McCall Arts and Humanities Council will be hosting a series of discussions in the study and application of our humanity in relation to our environment. These talks will be held at the Central Idaho Historical Museum’s Carpenter Shop. Built in 1937 and recently restored it is the perfect backdrop to reflect on preservation, restoration, heritage and what it means to leave a legacy. Guest speakers will give a presentation in their field of expertise and then will open up to guests for questions and comments.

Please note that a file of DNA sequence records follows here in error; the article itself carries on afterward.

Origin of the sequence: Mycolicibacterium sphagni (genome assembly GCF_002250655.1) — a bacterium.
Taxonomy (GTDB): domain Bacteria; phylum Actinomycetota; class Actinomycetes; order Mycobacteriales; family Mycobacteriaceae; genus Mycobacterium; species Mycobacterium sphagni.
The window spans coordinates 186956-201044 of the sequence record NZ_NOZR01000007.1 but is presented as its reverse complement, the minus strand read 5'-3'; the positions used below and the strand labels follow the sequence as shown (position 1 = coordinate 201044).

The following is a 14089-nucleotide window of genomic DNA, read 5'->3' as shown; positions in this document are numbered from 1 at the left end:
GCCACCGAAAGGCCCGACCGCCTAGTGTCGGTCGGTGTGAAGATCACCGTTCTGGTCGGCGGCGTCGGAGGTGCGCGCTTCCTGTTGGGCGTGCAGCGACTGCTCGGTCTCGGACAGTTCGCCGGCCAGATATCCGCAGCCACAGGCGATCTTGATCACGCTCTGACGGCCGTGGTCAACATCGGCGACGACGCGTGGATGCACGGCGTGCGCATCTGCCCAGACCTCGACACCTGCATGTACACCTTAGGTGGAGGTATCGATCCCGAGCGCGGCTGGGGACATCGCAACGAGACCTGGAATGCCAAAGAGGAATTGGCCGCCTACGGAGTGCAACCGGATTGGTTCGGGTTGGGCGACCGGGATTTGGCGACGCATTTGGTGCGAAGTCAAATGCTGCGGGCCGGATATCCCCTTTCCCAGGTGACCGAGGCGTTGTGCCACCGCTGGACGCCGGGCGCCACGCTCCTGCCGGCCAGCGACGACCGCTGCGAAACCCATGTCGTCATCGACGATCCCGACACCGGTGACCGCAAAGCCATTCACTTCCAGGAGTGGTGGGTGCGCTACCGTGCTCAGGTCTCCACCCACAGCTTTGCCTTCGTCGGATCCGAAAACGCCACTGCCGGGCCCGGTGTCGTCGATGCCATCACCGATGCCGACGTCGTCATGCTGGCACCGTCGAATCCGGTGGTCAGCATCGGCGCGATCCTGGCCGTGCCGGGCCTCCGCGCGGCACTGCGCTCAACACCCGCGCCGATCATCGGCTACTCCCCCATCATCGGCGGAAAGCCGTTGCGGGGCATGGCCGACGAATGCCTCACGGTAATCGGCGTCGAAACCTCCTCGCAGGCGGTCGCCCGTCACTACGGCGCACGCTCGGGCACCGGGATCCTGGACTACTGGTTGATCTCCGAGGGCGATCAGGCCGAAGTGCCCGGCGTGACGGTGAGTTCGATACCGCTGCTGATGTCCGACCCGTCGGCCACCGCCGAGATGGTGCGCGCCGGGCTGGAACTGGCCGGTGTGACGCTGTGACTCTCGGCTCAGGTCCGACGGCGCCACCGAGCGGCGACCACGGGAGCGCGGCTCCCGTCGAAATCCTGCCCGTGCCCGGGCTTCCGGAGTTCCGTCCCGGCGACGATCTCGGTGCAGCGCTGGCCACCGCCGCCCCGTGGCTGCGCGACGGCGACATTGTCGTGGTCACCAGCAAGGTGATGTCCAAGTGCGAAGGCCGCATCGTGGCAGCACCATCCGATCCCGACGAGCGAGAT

Polly Bemis, Idaho’s most famous Chinese woman, lived here for over 60 years. Although owned at first by a Warren, Idaho, Chinese businessman, she later married Charlie Bemis, and the couple moved to a remote area along the Salmon River. After two years in Warren after Charlie’s death in 1922, Polly Bemis returned to the Salmon River and remained there until just before her death in 1933. Since that time, numerous articles, two books, and a movie have presented fictionalized versions of her life, often stating that she was a prostitute or that Charlie Bemis “won her in a poker game.” Primary sources, combined with Chinese customs at the time, provide evidence showing that both statements are myths. Priscilla Wagers will present a PowerPoint lecture also incorporates photographs of Polly and her home, and diary entries about her by one of her neighbors.
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